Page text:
9 May


In the week ahead, we provide you with all the necessary to build your strategy during the upcoming week with extra knowledge and up-to-date updates.

Investors will be watching the U.S. inflation data as experts expect to see it exceeding 40 years high. Meanwhile, investors await the OPEC+ meeting and expect the oil cartel to keep production increase to 400,000 barrels a day. Furthermore, several Federal Reserve officials are set for speeches to comment on the current policy measures.

In the U.S.

Wednesday’s CPI data for April will show whether the fastest surge in inflation in over 40 years has peaked. The annual rate of inflation came in at 8.5% in March as gasoline costs hit record highs. Experts expect an annual rate of 8.1%, but a stronger than expected reading could undermine the possibility of a more aggressive monetary policy from the Fed.

Economists warned that aggressive tightening could tilt the economy into a recession. Also, there will also be a barrage of speeches by Fed policymakers in the coming week. Nevertheless, the Nasdaq and S&P 500 posted their fifth straight weekly declines last week, and the Dow Jones Industrial Average posted its sixth. It was the longest losing streak for the S&P 500 and the Nasdaq in more than a decade.

Markets have priced in a roughly 75% chance of a 75 basis-point rate hike at the Fed’s June meeting, despite Fed Chair Jerome Powell ruling that out last Wednesday. Investors see market volatility to continue as a more hawkish Fed, an increase in yields, and geopolitical risks weigh on market sentiment.

U.S. Major in The Week Ahead

10-MayFOMC Member Waller Speaks  
10-MayFOMC Member Mester Speaks  
11-MayOPEC Meetings  
11-MayCPI m/m0.20%1.20%
11-MayCore CPI m/m0.40%0.30%
12-MayPPI m/m0.50%1.40%
12-MayCore PPI m/m0.60%1.00%
12-MayUnemployment Claims190K200K
13-MayPrelim UoM Consumer Sentiment64.165.2
13-MayFOMC Member Mester Speaks  

Eurozone and U.K

The European Union is nearly agreeing on the new sanctions against Moscow, including a ban on Russian oil, which makes up over a quarter of EU imports.

Thus, that will push European refineries to find new oil suppliers and increase bills. The expected increase in European energy prices will heavily affect inflation and growth in Eurozone while the cost-of-living crisis is squeezing consumers globally.

The latest data on Germany’s ZEW sentiment index will highlight the difficulty central banks are facing as they try to control soaring prices amid concerns over the growth outlook. However, economists are expecting the ZEW index to have dropped again in April from a level that was already the lowest since the beginning of the pandemic in 2020.

Several European Central Bank officials are due to speak during the coming week, including President Christine Lagarde

In the U.K., the economy is expected to have expanded by 1% in the first quarter, but the monthly reading for March is expected to be dulled. Last week the Bank of England warned that Britain risks a double-whammy of a recession and inflation above 10% as it hiked interest rates to 1%, their highest since 2009.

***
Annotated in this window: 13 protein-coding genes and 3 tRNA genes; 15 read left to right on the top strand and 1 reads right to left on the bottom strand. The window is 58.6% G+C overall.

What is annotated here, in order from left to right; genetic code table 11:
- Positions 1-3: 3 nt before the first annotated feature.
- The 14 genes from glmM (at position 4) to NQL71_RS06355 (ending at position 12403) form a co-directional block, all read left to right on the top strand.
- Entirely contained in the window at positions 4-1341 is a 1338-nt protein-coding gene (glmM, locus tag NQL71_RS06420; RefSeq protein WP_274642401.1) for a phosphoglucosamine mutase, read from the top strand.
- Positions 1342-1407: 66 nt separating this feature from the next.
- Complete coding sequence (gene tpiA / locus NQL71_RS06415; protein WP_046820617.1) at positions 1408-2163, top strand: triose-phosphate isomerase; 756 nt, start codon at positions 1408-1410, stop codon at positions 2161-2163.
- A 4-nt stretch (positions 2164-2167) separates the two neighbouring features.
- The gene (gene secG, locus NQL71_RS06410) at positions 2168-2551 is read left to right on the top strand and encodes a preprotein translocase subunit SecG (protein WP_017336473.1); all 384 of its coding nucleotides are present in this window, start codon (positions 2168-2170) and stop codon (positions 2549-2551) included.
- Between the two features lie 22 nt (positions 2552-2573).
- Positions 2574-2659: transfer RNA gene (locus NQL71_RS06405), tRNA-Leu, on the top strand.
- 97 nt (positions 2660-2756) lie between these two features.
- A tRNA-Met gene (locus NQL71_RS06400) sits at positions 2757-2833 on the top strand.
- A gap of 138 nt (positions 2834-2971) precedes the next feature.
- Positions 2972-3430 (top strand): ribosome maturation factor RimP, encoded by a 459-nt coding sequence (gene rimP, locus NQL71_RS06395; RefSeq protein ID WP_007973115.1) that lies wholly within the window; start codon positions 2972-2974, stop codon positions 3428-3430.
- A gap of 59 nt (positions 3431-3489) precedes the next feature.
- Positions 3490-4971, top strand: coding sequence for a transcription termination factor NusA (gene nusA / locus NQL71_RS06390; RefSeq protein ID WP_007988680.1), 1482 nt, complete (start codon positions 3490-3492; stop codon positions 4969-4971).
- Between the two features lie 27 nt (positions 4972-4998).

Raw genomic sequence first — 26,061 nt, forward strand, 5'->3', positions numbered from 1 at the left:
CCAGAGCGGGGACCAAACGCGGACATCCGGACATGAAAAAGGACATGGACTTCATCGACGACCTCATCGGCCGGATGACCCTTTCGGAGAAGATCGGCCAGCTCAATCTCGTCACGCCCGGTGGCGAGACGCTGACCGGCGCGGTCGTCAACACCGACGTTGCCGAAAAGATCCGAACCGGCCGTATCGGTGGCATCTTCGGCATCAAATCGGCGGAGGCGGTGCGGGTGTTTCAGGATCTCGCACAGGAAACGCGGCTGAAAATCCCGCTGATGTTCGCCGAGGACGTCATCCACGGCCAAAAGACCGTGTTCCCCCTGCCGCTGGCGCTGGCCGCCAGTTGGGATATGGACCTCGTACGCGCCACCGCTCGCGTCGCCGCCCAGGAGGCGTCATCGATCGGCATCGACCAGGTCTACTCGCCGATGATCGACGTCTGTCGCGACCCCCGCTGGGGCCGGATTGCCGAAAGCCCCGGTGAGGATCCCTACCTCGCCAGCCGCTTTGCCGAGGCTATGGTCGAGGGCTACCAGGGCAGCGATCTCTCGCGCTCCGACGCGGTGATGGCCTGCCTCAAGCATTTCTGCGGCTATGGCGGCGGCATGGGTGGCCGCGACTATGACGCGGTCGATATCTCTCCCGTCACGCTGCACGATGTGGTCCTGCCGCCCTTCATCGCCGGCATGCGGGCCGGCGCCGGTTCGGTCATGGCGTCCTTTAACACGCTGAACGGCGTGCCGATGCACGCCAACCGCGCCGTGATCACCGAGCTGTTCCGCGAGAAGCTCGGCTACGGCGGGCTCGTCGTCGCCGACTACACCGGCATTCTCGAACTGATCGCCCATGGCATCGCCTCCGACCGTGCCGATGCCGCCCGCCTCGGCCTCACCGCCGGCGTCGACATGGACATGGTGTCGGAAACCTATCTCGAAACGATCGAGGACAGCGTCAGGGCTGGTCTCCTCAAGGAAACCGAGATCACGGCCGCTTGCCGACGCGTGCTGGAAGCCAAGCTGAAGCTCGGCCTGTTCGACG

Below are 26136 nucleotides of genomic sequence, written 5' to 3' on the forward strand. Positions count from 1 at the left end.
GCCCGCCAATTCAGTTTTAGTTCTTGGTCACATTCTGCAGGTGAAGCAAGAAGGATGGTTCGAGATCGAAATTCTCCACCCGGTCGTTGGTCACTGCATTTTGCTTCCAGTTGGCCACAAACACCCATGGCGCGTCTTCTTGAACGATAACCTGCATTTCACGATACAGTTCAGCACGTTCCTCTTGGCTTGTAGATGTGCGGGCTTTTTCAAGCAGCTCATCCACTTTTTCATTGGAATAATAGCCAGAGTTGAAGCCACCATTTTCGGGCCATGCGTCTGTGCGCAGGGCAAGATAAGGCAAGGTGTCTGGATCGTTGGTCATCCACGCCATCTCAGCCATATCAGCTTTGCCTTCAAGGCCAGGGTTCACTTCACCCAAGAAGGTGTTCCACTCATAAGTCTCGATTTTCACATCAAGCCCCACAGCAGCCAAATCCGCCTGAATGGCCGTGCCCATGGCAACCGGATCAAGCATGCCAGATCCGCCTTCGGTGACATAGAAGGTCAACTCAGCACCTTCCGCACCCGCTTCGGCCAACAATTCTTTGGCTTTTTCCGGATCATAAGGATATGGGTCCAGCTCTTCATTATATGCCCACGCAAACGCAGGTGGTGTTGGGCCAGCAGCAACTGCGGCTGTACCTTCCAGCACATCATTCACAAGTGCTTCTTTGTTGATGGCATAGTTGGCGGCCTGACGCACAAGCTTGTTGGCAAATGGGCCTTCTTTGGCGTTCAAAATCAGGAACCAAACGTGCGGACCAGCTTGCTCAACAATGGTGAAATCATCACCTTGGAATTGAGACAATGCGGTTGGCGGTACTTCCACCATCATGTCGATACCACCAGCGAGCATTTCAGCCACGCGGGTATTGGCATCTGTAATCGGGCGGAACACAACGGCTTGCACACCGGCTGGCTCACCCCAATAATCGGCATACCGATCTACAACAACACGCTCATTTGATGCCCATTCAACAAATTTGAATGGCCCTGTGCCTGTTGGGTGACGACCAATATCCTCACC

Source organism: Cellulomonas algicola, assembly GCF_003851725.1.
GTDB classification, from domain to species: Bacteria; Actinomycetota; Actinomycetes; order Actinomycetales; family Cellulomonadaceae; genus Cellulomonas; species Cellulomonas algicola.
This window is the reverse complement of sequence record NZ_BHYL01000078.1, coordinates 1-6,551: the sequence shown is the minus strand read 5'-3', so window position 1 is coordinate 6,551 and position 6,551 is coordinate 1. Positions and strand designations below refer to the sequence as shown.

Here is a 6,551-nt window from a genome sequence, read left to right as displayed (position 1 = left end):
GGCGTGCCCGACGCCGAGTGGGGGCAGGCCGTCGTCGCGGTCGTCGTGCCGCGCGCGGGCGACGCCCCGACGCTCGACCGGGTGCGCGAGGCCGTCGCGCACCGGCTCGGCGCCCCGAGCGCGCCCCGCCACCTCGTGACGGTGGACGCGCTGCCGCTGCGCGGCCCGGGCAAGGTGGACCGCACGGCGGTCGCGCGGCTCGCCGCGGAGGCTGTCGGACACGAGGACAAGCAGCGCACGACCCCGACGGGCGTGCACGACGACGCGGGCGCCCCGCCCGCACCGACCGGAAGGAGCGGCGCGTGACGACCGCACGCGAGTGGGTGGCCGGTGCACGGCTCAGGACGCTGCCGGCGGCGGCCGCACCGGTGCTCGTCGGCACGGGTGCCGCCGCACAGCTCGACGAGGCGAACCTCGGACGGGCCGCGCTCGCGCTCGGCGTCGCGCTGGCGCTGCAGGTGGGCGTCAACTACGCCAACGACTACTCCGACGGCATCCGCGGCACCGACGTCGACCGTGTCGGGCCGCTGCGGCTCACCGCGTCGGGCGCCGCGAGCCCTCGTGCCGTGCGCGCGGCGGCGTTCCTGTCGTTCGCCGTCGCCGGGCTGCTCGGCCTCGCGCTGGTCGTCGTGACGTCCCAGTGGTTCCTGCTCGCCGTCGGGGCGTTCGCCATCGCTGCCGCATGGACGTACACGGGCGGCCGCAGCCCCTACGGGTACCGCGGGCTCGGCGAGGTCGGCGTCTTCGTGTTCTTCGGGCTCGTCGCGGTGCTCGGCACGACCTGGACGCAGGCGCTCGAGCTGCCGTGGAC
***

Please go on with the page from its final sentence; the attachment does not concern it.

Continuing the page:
European Major in The Week Ahead:

9-MayMPC Member Saunders Speaks  
11-MayECB President Lagarde Speaks  
11-MayOPEC Meetings  
12-MayU.K Prelim GDP q/q1.00%1.30%

Japan and China

As per the governmental reports, the Japanese economic recovery is already underway, and it will be aided by new stimulus measures. The preliminary April composite PMI rose for a second month, which might hold at a four-month high.

Additionally, Japan’s March current account figures will be influential, As the capital flows associated with past investments drive Japan’s current account surplus. The MOF figures showed that Japanese investors sold about 143 billion yen ($1.2 billion) in January. The TIC data showed the liquidation of slightly less than $1 billion.

On the other hand, China reports several reports this week for April data that will get attention. Rather, China’s reserves fell dramatically. The TIC data shows that China has reduced its Treasury holding in recent months by about $26 billion between December 2021 and February 2022.

Besides, the compression of demand is distorting China’s trade balance due to the COVID response. Imports likely fell for the second consecutive month in April on a year-over-year basis. Exports have been erratic and probably slowed from the 14.7% year-over-year pace seen in March. China’s trade surplus averaged $54.3 billion in the first quarter. Also, China will report April CPI and PPI as Economists look for a decline to 7.5%. China’s CPI is expected to have edged up to 1.9% from 1.5% in March.

Crude oil

European Union governments moved closer on Sunday to agreeing on sanctions against Russia that include a ban, which makes up over a quarter of EU imports. Under the first plan, all EU countries would stop buying Russian crude within six months and Russian refined products by the end of the year.

The move will push European refineries into a race to find new crude suppliers and leave drivers with bigger bills at the pump at a time when the cost-of-living crisis is squeezing consumers globally. The looming ban saw U.S. crude prices rise about 5% for the week last week, while Brent rose almost 4% as the prospect of tighter supply offset concerns over the outlook for the global economy.

Meanwhile, investors await the OPEC+ meeting and expect the oil cartel to keep production increase to 400,000 barrels a day